Competition_The Great Egyptian Museum
Frame of reference
"Despise me not in comparison with the stone pyramids; for I surpass them all, as much as Jove surpasses the other gods. A pole was plunged into a lake, and the mud which clave thereto was gathered; and bricks were made of the mud, and so I was formed."
(inscription on the pyramid of Asychis – Herodotus, Historiae, II.136, 423 b.c. )
With the aid of archaeology, history, and its prelude in pre-history, becomes a continuation of the natural world, which abounds with living species and natural phenomena. Each of these entities has taken on the natural form that best suits its existence. Thus material culture predominantly corresponds to the environment: it is made up of measures created to satisfy needs invoked by climatic conditions.
There are moments when mankind, through its activities, touches upon the cosmic order of being. The pyramids in Giza are one of the remaining testimonies to such an act and since their completion they have constantly symbolised the eternal presence of Egyptian civilization.
To erect or build an object that incorporates within itself references to the past, as revealed by archaeological and literary records, in such a vicinity is a great challenge.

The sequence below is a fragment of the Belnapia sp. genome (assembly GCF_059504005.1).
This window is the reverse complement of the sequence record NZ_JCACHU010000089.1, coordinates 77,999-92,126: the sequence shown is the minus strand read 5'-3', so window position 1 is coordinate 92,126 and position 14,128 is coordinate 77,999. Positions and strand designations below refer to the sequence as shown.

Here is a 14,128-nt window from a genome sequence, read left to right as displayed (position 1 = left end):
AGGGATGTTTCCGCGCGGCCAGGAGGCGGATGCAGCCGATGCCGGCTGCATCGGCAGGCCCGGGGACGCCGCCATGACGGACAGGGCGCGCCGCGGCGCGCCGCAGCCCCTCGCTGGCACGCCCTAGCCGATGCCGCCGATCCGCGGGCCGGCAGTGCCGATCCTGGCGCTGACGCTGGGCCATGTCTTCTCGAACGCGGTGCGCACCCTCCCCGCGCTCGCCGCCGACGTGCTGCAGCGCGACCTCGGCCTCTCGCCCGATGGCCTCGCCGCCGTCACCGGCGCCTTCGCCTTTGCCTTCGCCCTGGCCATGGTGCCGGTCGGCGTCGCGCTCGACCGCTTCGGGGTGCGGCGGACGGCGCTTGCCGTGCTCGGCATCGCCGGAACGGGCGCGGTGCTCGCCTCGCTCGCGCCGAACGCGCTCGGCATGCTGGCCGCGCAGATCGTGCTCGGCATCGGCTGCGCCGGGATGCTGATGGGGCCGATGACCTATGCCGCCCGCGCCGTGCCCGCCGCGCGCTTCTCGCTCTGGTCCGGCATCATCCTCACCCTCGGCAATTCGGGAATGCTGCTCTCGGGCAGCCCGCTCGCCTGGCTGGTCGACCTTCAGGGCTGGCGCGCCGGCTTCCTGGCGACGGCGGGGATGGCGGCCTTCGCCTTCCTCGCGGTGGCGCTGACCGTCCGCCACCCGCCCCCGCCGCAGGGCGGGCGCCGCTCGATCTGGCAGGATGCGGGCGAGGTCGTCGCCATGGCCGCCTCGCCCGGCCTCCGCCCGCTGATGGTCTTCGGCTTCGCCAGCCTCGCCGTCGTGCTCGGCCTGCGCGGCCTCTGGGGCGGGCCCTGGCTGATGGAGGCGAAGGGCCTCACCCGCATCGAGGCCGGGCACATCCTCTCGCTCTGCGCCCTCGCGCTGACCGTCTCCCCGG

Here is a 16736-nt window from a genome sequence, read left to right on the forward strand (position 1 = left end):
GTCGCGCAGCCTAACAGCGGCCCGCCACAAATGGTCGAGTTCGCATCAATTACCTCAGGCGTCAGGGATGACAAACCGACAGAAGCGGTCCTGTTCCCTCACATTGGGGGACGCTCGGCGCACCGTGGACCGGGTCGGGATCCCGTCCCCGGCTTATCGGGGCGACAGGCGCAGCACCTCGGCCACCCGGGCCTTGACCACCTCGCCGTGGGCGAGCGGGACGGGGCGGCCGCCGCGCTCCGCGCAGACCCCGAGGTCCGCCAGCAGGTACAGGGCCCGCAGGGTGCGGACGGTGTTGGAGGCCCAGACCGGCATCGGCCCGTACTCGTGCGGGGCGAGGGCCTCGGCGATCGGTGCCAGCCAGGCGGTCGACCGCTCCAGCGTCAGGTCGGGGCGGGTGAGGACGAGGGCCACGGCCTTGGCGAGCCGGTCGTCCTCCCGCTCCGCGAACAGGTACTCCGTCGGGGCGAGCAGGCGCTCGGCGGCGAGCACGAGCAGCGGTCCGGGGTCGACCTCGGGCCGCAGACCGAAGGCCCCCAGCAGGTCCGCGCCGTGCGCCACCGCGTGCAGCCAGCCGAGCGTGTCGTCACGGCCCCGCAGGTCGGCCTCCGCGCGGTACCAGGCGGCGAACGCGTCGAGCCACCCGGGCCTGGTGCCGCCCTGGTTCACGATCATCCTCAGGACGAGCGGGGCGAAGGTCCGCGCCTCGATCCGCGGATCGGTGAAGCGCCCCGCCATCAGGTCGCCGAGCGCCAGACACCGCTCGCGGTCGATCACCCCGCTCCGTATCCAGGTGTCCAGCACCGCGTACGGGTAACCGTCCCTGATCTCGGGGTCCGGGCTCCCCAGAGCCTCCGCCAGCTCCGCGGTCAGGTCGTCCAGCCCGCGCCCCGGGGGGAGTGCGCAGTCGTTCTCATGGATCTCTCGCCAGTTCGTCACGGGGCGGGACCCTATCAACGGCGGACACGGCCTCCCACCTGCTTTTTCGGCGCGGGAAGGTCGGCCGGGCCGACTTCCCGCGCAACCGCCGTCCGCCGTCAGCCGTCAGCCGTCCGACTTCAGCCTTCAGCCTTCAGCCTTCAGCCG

The response to the tender is partnership
THE SYMBOLISM OF THE ARCHITECTONIC CONCEPT
Whenever the river becomes full and makes the plains open sea, there grow in the water many lilies, which the Egyptians call “lotus” ( Herodotus, Historiae, II. 91 )
-Partnership of opposites
-Partnership in geometry
-Partnership of light and shade
The shapes of inverted pyramids cast extensive shadows on the plateau from which they grow. The angle of the shadow prevents the sun’s rays from making direct contact with the walls. At the same time the rays charge up the solar collectors on the extensive surface of the upper base line and the glass roof filters them to illuminate the object’s inner spaces.
Partnership of symbols
The inverted pyramid, and its stone cladding made of local materials, corresponds to the shape of a stylised lotus or papyrus. In Egypt the lotus is remembered in connection with the creation, which has its beginnings in water. The lotus represented the divine might of the Nile, which gives mankind sustenance and is a guarantee of existence.
The building’s concept is based on three partly underground levels forming an extensive plateau that blends on the southern side with the terrain’s natural relief. Three inverted thematic pyramids rise from the plateau, supplemented by a fourth half sized pyramid containing the service and commercial areas, together with opportunities for specific expositions and events. The original sand quarry is used as the basis for creating the “pyramidal” lake, on one side geometrically formed by the shape of the plateau, on the other organically copying the natural terrain.
Around the lake there are thematic parks, leading from one to the other and freely tying in with the basic plateau of the permanent outdoor exposition. The proposal assumes extensive usage of small rest areas where visitors can find shade and water from a drinking fountain.